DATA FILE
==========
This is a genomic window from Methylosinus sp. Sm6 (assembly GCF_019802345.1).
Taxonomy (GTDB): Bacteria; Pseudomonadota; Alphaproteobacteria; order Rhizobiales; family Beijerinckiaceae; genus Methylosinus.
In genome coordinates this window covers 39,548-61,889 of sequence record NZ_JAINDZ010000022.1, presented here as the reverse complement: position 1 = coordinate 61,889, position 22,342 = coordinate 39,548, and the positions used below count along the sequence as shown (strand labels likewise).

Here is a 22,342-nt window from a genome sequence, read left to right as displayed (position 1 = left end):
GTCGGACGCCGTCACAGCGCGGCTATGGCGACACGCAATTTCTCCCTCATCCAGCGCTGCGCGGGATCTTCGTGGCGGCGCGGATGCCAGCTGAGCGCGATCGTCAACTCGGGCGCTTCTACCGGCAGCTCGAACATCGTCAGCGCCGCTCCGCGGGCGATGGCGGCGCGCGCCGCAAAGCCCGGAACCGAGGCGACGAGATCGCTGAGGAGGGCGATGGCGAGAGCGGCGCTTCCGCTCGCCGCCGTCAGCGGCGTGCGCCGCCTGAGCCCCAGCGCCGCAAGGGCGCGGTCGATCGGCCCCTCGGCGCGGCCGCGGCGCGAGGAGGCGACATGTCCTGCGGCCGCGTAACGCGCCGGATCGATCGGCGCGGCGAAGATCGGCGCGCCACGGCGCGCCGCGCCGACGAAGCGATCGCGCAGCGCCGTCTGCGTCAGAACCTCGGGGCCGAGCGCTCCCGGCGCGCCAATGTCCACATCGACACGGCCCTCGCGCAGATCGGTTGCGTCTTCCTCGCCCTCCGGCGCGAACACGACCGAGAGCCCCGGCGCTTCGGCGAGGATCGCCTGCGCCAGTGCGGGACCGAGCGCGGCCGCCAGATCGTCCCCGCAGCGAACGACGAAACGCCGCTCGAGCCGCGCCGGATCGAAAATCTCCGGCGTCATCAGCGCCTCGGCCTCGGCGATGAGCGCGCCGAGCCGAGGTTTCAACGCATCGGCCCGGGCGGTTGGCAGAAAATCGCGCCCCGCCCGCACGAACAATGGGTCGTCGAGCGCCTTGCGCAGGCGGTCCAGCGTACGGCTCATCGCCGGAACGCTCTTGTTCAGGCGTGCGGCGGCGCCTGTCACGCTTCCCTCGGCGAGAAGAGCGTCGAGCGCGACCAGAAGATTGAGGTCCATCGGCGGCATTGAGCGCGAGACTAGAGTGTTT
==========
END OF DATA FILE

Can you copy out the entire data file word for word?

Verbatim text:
This is a genomic window from Methylosinus sp. Sm6 (assembly GCF_019802345.1).
Taxonomy (GTDB): Bacteria; Pseudomonadota; Alphaproteobacteria; order Rhizobiales; family Beijerinckiaceae; genus Methylosinus.
In genome coordinates this window covers 39,548-61,889 of sequence record NZ_JAINDZ010000022.1, presented here as the reverse complement: position 1 = coordinate 61,889, position 22,342 = coordinate 39,548, and the positions used below count along the sequence as shown (strand labels likewise).

Here is a 22,342-nt window from a genome sequence, read left to right as displayed (position 1 = left end):
GTCGGACGCCGTCACAGCGCGGCTATGGCGACACGCAATTTCTCCCTCATCCAGCGCTGCGCGGGATCTTCGTGGCGGCGCGGATGCCAGCTGAGCGCGATCGTCAACTCGGGCGCTTCTACCGGCAGCTCGAACATCGTCAGCGCCGCTCCGCGGGCGATGGCGGCGCGCGCCGCAAAGCCCGGAACCGAGGCGACGAGATCGCTGAGGAGGGCGATGGCGAGAGCGGCGCTTCCGCTCGCCGCCGTCAGCGGCGTGCGCCGCCTGAGCCCCAGCGCCGCAAGGGCGCGGTCGATCGGCCCCTCGGCGCGGCCGCGGCGCGAGGAGGCGACATGTCCTGCGGCCGCGTAACGCGCCGGATCGATCGGCGCGGCGAAGATCGGCGCGCCACGGCGCGCCGCGCCGACGAAGCGATCGCGCAGCGCCGTCTGCGTCAGAACCTCGGGGCCGAGCGCTCCCGGCGCGCCAATGTCCACATCGACACGGCCCTCGCGCAGATCGGTTGCGTCTTCCTCGCCCTCCGGCGCGAACACGACCGAGAGCCCCGGCGCTTCGGCGAGGATCGCCTGCGCCAGTGCGGGACCGAGCGCGGCCGCCAGATCGTCCCCGCAGCGAACGACGAAACGCCGCTCGAGCCGCGCCGGATCGAAAATCTCCGGCGTCATCAGCGCCTCGGCCTCGGCGATGAGCGCGCCGAGCCGAGGTTTCAACGCATCGGCCCGGGCGGTTGGCAGAAAATCGCGCCCCGCCCGCACGAACAATGGGTCGTCGAGCGCCTTGCGCAGGCGGTCCAGCGTACGGCTCATCGCCGGAACGCTCTTGTTCAGGCGTGCGGCGGCGCCTGTCACGCTTCCCTCGGCGAGAAGAGCGTCGAGCGCGACCAGAAGATTGAGGTCCATCGGCGGCATTGAGCGCGAGACTAGAGTGTTT